Play Live Radio
Next Up:
Available On Air Stations

Obama Names Pick For OMB


From NPR News, this is All Things Considered. I'm Melissa Block.


And I'm Michele Norris. Yesterday, we heard from President-elect Barack Obama about the need for billions of dollars in spending to jumpstart the economy. Today, Mr. Obama spoke more about the need to cut spending in some areas, and he named two members to his economic team to help him do that. Peter Orzag will head the White House Office of Management and Budget. He will be assisted by Robert Nabors. NPR's Scott Horsley has our story.

SCOTT HORSLEY: President-elect Barack Obama says his new advisers will review the federal budget page by page and line by line, looking for places the government can economize. He says that's critical at a time when the government is spending hundreds of billions of dollars to shore up the financial system, and he's calling for more spending to jolt the economy back on track.

BARACK OBAMA: If we are going to make the investments we need, we also have to be willing to shed the spending that we don't need. In these challenging times, when we're facing both rising deficits and a shrinking economy, budget reform is not an option.

HORSLEY: The man tapped to lead that effort as head of the White House Office of Management and Budget is Peter Orzag, a former adviser to President Clinton who follows country music and the wisdom of former Treasury Secretary Robert Rubin. Orzag's current job is head of the Congressional Budget Office. Mr. Obama says that's given him an up-close view of government programs that can use a little weeding.

OBAMA: Peter doesn't need a map to tell him where the bodies are buried in the federal budget. He knows what works and what doesn't, what's worthy of our precious tax dollars and what is not. Just because a program, a special interest tax break, or corporate subsidy is hidden in this year's budget, does not mean that it will survive the next.

HORSLEY: At the Congressional Budget Office, Orzag has devoted considerable attention to health care costs. Mr. Obama cited health care as an area where government investment in the short run could not only stimulate the economy, but also yield long-term savings. The president-elect has been holding daily news conferences this week to introduce his economic team. Although he's still deferring to the current administration and cautioning there's only one president at a time, Mr. Obama appears to be making a deliberate effort to be heard and seen offering reassurance on economic issues.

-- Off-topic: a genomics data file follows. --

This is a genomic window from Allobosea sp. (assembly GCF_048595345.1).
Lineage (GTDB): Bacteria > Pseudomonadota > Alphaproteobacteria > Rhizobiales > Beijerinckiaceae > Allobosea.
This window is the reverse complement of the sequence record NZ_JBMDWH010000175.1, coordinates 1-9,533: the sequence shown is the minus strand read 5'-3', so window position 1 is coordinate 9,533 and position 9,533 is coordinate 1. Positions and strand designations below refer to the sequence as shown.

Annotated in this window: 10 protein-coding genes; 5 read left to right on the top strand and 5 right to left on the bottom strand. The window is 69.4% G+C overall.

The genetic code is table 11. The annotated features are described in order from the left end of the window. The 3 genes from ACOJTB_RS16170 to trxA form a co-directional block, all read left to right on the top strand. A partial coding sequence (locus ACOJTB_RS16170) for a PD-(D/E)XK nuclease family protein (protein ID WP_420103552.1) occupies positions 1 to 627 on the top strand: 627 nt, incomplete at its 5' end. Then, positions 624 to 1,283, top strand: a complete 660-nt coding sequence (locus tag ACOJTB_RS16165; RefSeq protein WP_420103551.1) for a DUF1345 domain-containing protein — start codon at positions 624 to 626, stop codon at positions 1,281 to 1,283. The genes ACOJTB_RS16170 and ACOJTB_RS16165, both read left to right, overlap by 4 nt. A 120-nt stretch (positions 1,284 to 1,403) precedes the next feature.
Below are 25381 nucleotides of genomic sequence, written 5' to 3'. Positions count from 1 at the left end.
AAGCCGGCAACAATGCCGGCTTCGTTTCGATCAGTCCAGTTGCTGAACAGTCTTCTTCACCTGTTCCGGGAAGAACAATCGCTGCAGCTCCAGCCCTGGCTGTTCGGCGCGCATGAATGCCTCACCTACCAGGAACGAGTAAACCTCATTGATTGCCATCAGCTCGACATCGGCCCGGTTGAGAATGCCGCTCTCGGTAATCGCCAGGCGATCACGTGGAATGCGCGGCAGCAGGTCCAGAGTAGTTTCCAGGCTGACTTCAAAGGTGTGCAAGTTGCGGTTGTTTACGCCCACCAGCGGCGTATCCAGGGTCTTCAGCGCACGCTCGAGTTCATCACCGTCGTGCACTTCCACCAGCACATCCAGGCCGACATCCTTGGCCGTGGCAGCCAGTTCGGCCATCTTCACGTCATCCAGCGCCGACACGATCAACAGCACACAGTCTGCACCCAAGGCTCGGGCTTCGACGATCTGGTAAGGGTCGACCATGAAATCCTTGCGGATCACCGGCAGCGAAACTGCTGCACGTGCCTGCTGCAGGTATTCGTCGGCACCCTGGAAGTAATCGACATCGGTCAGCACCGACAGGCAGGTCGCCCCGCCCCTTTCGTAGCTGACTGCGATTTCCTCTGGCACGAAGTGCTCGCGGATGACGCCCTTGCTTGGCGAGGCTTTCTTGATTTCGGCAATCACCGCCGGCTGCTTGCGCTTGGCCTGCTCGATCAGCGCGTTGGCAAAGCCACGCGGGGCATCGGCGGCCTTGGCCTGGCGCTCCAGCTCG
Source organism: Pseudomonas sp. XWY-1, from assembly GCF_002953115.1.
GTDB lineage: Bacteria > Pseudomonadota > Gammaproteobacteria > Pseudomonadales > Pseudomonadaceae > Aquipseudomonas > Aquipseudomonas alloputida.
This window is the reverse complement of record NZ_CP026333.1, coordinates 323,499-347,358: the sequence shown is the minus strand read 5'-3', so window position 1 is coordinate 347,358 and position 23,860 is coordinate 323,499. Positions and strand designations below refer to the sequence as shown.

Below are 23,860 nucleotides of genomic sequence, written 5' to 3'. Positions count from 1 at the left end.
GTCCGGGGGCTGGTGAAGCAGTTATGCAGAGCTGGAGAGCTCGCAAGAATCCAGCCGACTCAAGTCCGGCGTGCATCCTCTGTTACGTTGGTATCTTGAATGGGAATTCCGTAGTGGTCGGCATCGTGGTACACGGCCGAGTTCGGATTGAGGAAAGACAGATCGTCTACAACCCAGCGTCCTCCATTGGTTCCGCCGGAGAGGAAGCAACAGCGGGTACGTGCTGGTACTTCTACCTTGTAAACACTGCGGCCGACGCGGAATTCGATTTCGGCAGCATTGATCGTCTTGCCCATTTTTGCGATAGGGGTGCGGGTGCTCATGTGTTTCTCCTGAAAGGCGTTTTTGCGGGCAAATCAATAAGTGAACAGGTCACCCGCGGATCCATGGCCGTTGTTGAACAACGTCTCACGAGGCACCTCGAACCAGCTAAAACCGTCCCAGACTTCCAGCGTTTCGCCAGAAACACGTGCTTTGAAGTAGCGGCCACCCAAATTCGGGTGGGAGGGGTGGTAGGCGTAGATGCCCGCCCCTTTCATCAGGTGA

OBAMA: I think it's important, given the uncertainty in the markets and given the very legitimate anxiety that the American people are feeling, that they know that their new president has a plan and is going to act swiftly and boldly.

HORSLEY: Mr. Obama's selection of generally centrist economic advisers has been well-received by the financial markets and even by many Republicans. But it's also raised questions among some Democrats who want a bigger break from the past. Mr. Obama himself tried to walk a fine line today. On the one hand, he said, it was a desire for change that produced his impressive win in the election.

OBAMA: I don't think that there's any question that we have a mandate to move the country in a new direction and not continue the same old practices that have gotten us into the fix that we're in.

HORSLEY: At the same time, Mr. Obama says he feels a sense of humility and a desire to seek input from Republicans as well as Democrats.

OBAMA: I think what the American people want more than anything is just commonsense, smart government. They don't want ideology. They don't want bickering. They don't want sniping. They want action and they want effectiveness.

HORSLEY: Mr. Obama says his new team at the Office of Management and Budget will be key players in helping to bring about that vision. Scott Horsley, NPR News, Chicago. Transcript provided by NPR, Copyright NPR.

Scott Horsley
Scott Horsley is NPR's Chief Economics Correspondent. He reports on ups and downs in the national economy as well as fault lines between booming and busting communities.
Related Stories